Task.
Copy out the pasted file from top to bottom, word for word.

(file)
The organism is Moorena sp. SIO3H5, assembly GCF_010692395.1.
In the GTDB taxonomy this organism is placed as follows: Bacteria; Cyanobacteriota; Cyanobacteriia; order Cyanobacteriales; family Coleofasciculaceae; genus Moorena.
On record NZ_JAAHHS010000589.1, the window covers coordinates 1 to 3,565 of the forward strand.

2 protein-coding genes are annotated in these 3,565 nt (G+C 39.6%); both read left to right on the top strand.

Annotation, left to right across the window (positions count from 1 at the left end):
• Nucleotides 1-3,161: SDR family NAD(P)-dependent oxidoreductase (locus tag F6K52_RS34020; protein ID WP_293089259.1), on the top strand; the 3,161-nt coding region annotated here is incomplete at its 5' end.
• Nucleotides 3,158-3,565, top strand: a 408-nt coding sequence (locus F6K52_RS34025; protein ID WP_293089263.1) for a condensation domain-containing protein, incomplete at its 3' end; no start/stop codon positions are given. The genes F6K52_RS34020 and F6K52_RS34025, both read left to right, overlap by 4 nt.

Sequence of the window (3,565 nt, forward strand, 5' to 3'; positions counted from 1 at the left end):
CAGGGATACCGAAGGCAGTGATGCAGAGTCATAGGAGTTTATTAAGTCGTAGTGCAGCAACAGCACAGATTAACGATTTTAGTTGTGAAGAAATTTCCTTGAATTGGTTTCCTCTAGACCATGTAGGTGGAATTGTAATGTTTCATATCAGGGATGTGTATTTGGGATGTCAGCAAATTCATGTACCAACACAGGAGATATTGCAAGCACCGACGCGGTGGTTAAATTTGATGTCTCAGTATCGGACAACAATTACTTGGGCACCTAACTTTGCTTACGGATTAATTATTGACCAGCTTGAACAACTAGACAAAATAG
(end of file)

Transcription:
The organism is Moorena sp. SIO3H5, assembly GCF_010692395.1.
In the GTDB taxonomy this organism is placed as follows: Bacteria; Cyanobacteriota; Cyanobacteriia; order Cyanobacteriales; family Coleofasciculaceae; genus Moorena.
On record NZ_JAAHHS010000589.1, the window covers coordinates 1 to 3,565 of the forward strand.

2 protein-coding genes are annotated in these 3,565 nt (G+C 39.6%); both read left to right on the top strand.

Annotation, left to right across the window (positions count from 1 at the left end):
• Nucleotides 1-3,161: SDR family NAD(P)-dependent oxidoreductase (locus tag F6K52_RS34020; protein ID WP_293089259.1), on the top strand; the 3,161-nt coding region annotated here is incomplete at its 5' end.
• Nucleotides 3,158-3,565, top strand: a 408-nt coding sequence (locus F6K52_RS34025; protein ID WP_293089263.1) for a condensation domain-containing protein, incomplete at its 3' end; no start/stop codon positions are given. The genes F6K52_RS34020 and F6K52_RS34025, both read left to right, overlap by 4 nt.

Sequence of the window (3,565 nt, forward strand, 5' to 3'; positions counted from 1 at the left end):
CAGGGATACCGAAGGCAGTGATGCAGAGTCATAGGAGTTTATTAAGTCGTAGTGCAGCAACAGCACAGATTAACGATTTTAGTTGTGAAGAAATTTCCTTGAATTGGTTTCCTCTAGACCATGTAGGTGGAATTGTAATGTTTCATATCAGGGATGTGTATTTGGGATGTCAGCAAATTCATGTACCAACACAGGAGATATTGCAAGCACCGACGCGGTGGTTAAATTTGATGTCTCAGTATCGGACAACAATTACTTGGGCACCTAACTTTGCTTACGGATTAATTATTGACCAGCTTGAACAACTAGACAAAATAG